Charlottesville Mayor Mike Signer said Thursday the City Council is meeting behind closed doors to discuss personnel matters following the Aug. 12 white supremacist rally that turned violent in the heart of the city.

In a statement posted on Facebook, Signer said the emergency closed session with the city manager is because the events on Aug. 12 in Charlottesville, Va., "raised serious questions about the city's handling of security, communications, and governance."

Signer, a Democrat, said Charlottesville's form of government is old — the police chief reports to the city manager, who oversees allowing for permits and those permits' security plans. The mayor and City Council have no "operational role" in those decisions, Signer said.

Because of that, Signer said he and the City Council were not give the security plan for the Aug. 12 "Unite the Right" rally that included white supremacist groups.

"During a briefing on the Thursday before Aug. 12 with the police chief, the fire chief, and the city manager, when I asked the police chief what I could do to be helpful during that day as mayor, he answered, ‘Stay out of my way,'" Signer wrote.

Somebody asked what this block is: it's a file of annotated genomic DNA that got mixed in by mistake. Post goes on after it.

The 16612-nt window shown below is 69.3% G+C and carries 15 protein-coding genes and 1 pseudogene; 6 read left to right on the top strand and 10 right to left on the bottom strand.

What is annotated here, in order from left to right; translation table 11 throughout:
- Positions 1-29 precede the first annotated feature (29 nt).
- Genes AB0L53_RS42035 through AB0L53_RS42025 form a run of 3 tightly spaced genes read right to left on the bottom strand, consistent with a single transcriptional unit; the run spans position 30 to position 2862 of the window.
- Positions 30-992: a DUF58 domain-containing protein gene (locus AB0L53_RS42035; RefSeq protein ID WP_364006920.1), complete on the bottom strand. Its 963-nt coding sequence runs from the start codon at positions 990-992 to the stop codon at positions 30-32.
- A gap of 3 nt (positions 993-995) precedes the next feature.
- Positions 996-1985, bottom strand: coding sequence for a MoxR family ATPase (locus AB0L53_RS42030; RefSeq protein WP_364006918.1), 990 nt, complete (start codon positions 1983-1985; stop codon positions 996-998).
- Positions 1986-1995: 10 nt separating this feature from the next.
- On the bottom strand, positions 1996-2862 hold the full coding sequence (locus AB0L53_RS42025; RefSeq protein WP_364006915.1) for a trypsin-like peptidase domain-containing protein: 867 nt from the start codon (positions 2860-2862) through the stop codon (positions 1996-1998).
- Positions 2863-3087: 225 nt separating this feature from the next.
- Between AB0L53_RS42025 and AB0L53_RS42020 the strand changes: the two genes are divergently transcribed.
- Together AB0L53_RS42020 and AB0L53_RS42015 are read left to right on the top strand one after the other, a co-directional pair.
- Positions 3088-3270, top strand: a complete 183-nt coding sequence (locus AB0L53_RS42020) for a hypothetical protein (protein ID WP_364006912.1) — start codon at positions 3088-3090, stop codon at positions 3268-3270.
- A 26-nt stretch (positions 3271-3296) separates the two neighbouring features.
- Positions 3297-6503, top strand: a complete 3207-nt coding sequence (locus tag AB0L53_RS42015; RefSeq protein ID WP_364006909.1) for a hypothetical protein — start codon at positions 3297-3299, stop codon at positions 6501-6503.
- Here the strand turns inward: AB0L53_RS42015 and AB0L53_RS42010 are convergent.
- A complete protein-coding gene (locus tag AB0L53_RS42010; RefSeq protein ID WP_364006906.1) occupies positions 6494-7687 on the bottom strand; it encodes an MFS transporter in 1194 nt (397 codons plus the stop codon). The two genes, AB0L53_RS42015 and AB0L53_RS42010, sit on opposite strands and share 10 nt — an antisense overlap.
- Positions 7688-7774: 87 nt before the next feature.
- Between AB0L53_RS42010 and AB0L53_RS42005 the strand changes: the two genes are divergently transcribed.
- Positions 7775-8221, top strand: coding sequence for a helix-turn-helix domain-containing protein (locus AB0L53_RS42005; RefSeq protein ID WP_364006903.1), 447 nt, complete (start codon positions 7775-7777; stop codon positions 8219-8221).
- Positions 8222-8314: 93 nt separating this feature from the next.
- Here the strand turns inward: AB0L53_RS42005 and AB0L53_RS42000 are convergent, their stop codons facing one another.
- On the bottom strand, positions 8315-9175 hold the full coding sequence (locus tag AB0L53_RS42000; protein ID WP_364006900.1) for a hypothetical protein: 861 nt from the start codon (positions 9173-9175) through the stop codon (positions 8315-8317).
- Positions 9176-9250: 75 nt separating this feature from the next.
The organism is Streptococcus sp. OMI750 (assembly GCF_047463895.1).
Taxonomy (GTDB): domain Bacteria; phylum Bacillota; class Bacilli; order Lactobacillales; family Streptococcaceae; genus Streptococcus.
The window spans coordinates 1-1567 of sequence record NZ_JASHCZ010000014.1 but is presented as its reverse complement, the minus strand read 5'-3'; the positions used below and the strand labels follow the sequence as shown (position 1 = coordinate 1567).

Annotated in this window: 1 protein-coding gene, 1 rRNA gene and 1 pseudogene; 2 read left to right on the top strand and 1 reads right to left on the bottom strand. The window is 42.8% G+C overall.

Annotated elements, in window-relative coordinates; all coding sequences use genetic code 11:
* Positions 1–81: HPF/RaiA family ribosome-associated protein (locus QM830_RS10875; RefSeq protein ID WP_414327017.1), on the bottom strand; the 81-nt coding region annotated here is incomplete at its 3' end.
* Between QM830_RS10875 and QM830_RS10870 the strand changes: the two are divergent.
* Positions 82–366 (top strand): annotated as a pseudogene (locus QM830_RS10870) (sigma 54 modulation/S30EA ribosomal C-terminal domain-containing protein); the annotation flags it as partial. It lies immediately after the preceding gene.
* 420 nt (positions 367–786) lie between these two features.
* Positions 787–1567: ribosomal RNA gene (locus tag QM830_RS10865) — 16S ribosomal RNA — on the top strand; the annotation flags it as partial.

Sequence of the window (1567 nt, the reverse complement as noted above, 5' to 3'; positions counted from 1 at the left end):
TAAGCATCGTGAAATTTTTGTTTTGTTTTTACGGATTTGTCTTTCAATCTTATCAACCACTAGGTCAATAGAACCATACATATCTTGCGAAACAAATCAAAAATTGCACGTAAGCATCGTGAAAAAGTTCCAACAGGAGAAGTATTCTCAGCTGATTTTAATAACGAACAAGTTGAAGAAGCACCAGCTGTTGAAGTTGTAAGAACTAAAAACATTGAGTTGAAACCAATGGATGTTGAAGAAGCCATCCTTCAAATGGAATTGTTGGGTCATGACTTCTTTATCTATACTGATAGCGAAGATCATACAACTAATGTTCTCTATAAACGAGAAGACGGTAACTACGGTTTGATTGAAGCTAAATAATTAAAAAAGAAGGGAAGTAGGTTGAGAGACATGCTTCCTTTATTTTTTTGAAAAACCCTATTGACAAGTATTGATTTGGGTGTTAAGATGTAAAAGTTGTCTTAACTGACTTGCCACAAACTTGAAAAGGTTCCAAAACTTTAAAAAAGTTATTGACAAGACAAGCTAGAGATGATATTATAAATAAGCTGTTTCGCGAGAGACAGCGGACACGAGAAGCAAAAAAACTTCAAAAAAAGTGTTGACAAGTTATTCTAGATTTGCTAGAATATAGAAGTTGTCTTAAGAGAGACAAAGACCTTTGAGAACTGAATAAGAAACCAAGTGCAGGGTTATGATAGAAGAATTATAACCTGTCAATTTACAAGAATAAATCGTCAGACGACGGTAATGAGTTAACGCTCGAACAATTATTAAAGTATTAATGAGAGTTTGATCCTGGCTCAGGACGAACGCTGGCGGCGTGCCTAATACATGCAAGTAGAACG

"Despite repeated requests, I was not allowed into the city's Command Center (run by city staff) and was instead asked to be in the Emergency Operations Center (where fire, rescue, and other stakeholders were monitoring the situation)."

Signer said he called for an independent review of all decisions related to the rally, which "will also include recommendations of reforms and new policies going forward."

It's been nearly two weeks since the violent weekend, when an alleged white supremacist sympathizer drove his car into a group of anti-protesters, killing Heather Heyer and injuring 35 others, according to the latest reports.

There have been criticisms of the city and law enforcement for a breakdown in dealing with the rally, both before and during. Law enforcement experts have said there are lessons to be learned from the weekend's events.

The Department of Justice was set to host a "community town hall" event Thursday night in collaboration with the city, but it has been moved to Sunday afternoon.